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Episode 72: Cathy Gale Era
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"Oy! Where'd you get the fags?"
"You can trust my friend, 'ere, Mister Steed--'e's a brain surgeon!"
"How long are they going to keep that up?"

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Spanish: "Las Pequeñas Sorpresas"



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Steed joins the clergy
Cathy follows a headless doll

Production completed: 3 January 1964
UK Premiere (London, Season 3): 11 January 1964
US Premiere (A&E cable): ca. 25 March 1991

Spy vs. Spy (click to see category list)Steed and Cathy search the baggage of the Reverend Harbottle, RIP, which contains a gun, ammunition, and an antique doll with a head full of microfilm. Posing as Harbottle's replacement, Steed infiltrates a very old crime syndicate, Bibliotek. When their dying leader asks his "flock" to vote on his replacement, his assistant, Sister Johnson, does the voting for them—with a machine gun!


The plot twists and turns just a couple times too many, and by the end I felt as if I'd tripped on my own shoelaces. Had the plot been tightened up just a bit, this one could easily have earned four bowlers. A great bunch of characters, to be sure. Worth it perhaps just for the only on-screen Steed/Gale kiss!


This episode features, courtesy of Harry Landis, probably the only ever use in a thriller series of Polari, a highly camp type of secret slang popularised in the disgustingly funny 60s radio show Round the Horne. In the scene where the "clergy" are playing roulette before lights out, Landis says, "Nanty more bets and we're off!"—nanty means no or nothing. Then, when Cathy breaks in, following the close-up of the door handle turning, Landis nudges his mate and says, "Sid! Varda that!", varda meaning to look or see. On Round the Horne, whole sentences were often in Polari, e.g., the frequently used "How bonar to varda your dolly old eek" means "How nice to see your pleasant, familiar face." With thanks to Pete Stampede.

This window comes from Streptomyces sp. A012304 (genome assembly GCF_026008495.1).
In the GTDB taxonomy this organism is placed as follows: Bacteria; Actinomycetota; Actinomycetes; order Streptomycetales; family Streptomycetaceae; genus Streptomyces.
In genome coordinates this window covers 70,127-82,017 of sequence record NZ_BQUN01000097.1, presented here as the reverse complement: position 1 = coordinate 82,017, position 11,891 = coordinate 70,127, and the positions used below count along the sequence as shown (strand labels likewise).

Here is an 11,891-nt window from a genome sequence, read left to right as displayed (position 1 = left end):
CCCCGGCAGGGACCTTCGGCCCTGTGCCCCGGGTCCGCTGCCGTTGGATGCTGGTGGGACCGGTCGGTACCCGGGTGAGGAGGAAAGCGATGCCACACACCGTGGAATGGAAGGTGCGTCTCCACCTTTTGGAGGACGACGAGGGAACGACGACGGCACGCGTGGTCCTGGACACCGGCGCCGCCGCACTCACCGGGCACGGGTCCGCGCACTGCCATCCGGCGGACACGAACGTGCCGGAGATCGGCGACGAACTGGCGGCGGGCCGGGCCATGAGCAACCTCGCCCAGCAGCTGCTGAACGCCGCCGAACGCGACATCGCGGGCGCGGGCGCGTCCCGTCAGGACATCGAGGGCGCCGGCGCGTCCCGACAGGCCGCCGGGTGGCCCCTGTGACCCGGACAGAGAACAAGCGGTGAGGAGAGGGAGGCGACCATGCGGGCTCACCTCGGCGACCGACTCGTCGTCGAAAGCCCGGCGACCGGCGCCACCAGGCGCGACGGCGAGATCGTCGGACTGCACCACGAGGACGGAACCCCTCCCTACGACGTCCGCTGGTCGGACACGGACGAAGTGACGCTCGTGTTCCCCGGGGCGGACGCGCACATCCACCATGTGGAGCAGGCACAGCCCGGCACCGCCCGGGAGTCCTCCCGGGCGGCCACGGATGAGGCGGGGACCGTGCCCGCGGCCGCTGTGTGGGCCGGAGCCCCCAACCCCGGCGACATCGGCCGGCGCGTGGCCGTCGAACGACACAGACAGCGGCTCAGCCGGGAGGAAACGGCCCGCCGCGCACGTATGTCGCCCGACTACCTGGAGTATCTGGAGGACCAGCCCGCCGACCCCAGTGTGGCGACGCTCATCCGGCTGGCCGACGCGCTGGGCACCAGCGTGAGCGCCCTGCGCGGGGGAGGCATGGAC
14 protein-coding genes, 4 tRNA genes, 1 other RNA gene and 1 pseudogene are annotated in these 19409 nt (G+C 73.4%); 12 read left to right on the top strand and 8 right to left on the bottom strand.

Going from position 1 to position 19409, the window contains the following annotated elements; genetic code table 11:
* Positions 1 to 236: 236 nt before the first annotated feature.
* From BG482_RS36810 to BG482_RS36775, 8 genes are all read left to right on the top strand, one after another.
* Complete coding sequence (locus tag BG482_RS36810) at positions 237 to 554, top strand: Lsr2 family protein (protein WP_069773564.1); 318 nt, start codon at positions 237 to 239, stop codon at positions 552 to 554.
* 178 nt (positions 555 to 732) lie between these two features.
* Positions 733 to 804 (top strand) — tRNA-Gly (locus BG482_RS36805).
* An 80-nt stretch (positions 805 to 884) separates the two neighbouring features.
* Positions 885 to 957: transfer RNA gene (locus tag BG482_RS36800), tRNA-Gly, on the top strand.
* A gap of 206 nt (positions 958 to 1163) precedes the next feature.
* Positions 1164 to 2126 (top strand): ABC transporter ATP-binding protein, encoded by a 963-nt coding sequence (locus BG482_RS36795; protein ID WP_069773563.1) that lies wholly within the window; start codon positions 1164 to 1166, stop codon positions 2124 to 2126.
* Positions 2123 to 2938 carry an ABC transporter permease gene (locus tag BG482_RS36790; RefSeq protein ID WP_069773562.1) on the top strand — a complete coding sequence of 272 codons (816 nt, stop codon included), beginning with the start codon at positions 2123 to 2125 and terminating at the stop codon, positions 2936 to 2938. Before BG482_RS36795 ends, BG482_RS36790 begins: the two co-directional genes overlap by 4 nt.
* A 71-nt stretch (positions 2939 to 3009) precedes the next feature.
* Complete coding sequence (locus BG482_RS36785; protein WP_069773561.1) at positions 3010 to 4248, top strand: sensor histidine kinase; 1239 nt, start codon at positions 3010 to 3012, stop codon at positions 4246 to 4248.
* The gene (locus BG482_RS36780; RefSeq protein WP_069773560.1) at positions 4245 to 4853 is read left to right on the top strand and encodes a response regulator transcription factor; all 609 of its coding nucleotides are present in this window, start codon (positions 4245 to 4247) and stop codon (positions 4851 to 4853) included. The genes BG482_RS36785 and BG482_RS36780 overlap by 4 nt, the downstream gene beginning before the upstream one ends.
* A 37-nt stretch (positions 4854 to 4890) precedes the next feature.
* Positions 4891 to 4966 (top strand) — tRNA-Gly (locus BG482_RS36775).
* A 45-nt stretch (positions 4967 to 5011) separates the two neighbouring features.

Also, enjoy the only on-screen clinch between Steed and Cathy, as she must endure playing his girlfriend for a brief time.

Some scenes were pre-recorded on 2 January 1964 in advance of the main recording.

 Best Scene

Sister Johnson (Lois Maxwell, a.k.a. Miss Moneypenny of 007 fame) pops out from behind a sliding chalk board and wastes the sleeping crooks with one monster of a machine gun!



Written by
Designed by
Directed by

Eric Paice
Richard Harrison
Laurence Bourne

Full production credits


John Steed
Cathy Gale
Sister Johnson
Big Sid

Patrick Macnee The 007 Connection
Honor Blackman The 007 Connection
Kenneth J. Warren*
David Bauer* The 007 Connection
Lois Maxwell The 007 Connection
Tony Steedman*
Harry Landis
John Cowley
Rosemarie Dunham
Frank Maher*
Alex MacDonald
Mark Heath
Christopher Robbie
Rick Jones


David Bauer

The Girl from Auntie

Frank Maher

November Five
Dressed to Kill
You Have Just Been Murdered

Tony Steedman

False Witness

Kenneth J. Warren

Girl on the Trapeze

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Page last modified 3 May 2005.